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Ask the Expert: The Combustible Cladding Ban & Balconies

Following the tragic events at Grenfell, the Government has published regulations banning the use of combustible materials in external walls of high rise buildings and confirmed this now includes balconies.

How do the regulations impact balcony construction?

It is now mandatory that balconies located within 1m of a relevant boundary or situated more than 18m above ground level must have non combustible decking. The new regulations came into force on 21 December 2018. The regulations do not apply where an initial notice has been given to, or full plans deposited with, a local authority before that date.

Does Sapphire offer a Class A decking solution?

Yes. Sapphire is working with MyDek who have developed a ribbed aluminium decking in a range of finishes which carries a Class A classification.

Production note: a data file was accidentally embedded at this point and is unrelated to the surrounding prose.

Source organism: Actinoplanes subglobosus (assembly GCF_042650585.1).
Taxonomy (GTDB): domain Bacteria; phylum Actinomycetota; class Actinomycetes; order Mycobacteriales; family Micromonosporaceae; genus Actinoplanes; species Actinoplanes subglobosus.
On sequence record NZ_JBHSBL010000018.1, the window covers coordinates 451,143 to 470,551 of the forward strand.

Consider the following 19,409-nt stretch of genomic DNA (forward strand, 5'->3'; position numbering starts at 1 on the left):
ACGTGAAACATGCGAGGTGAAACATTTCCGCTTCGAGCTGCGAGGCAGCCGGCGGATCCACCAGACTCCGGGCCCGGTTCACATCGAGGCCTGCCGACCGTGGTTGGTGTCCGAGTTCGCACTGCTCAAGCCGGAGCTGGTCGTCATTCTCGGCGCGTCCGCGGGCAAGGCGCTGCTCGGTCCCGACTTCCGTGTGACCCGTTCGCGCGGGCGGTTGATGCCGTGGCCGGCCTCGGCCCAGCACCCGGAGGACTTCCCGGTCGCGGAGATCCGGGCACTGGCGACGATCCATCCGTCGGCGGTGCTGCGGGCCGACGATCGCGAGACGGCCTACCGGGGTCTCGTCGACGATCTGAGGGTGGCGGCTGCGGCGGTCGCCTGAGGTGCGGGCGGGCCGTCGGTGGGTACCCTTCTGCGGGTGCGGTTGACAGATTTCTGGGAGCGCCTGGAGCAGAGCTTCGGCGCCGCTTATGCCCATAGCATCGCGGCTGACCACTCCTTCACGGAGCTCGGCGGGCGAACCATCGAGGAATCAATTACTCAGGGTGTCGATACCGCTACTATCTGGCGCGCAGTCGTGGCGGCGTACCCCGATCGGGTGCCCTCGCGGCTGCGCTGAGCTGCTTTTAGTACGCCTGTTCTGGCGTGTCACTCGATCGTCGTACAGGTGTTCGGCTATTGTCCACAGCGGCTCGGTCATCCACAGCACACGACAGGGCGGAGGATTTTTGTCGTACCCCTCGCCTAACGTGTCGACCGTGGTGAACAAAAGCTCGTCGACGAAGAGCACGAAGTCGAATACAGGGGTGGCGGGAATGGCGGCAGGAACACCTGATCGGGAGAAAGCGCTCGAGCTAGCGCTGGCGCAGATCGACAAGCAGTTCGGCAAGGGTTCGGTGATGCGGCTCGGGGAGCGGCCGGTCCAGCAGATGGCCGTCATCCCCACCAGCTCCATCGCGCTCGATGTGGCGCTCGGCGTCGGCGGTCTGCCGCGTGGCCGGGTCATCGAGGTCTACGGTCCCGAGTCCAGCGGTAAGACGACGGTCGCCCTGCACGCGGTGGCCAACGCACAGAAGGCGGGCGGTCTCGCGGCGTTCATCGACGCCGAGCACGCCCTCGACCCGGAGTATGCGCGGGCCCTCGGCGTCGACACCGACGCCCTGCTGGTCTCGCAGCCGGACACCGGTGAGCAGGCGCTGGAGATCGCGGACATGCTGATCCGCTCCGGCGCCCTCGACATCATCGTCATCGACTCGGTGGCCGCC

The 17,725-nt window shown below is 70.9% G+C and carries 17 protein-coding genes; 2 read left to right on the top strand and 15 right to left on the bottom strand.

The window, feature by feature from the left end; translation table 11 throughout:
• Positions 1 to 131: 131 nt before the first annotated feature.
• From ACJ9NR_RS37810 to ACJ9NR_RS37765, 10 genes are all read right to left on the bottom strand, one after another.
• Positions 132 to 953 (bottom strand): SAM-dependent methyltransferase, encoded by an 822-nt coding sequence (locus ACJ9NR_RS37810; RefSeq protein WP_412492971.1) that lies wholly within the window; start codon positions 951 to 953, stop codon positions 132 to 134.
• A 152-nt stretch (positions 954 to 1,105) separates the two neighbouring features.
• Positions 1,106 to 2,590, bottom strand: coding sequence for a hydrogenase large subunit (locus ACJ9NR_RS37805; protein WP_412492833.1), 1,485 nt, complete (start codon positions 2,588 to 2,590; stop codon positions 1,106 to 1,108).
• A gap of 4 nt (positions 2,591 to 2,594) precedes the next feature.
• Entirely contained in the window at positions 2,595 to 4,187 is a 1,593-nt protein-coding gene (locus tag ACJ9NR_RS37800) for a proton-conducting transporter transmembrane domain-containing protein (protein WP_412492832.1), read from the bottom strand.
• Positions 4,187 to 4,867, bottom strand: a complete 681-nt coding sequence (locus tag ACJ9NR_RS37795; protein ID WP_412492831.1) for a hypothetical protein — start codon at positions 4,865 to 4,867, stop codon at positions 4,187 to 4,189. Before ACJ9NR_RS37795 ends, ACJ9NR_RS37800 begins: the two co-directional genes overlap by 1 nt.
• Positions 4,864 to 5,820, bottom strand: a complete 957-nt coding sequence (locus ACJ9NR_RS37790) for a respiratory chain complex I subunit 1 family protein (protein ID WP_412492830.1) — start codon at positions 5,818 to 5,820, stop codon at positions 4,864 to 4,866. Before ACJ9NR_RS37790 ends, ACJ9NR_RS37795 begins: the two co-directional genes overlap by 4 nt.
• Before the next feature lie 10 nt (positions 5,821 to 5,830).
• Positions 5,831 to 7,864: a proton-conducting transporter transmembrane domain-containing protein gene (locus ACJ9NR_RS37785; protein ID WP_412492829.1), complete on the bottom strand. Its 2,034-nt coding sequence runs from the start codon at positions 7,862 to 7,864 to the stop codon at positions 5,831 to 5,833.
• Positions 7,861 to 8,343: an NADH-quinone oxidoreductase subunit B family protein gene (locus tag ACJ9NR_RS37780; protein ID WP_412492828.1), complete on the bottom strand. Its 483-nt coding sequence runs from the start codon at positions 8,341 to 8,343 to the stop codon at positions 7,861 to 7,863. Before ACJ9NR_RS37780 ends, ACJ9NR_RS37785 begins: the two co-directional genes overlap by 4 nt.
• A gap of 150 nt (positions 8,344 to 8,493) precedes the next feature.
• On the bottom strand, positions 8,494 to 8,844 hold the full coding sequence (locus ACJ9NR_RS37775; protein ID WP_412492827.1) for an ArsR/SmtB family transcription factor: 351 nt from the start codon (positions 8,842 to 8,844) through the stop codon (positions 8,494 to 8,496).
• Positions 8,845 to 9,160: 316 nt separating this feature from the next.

Does the addition of a balcony soffit reduce the spread of fire?

Following extensive research by Sapphire at the Exova test centre in Warrington, we discovered that a suitable soffit to balconies offers a substantial contribution to limiting the spread of fire on domestic balconies, for a number of reasons including;

a) Limiting the supply of oxygen feeding the fire from below.
b) Preventing burning debris from falling from the burning balcony.
c) Reflecting and deflecting the heat rising from the fire, and thus preventing it reaching the balcony above.
d) Deflecting jetting flame from an apartment fire away from the building.

Do Sapphire balconies thermal break connections comply with the new legislation?

Yes. Sapphire use a material of limited combustibility in their thermal break. The product is generally located just above the fire barrier and encapsulated between steel plates, so the possible exposure is extremely low. The revision to AD B confirms this meets the requirements of the regulation.

Further resources

Cladding ban summary

Fire whitepaper

Fire CPD presentation

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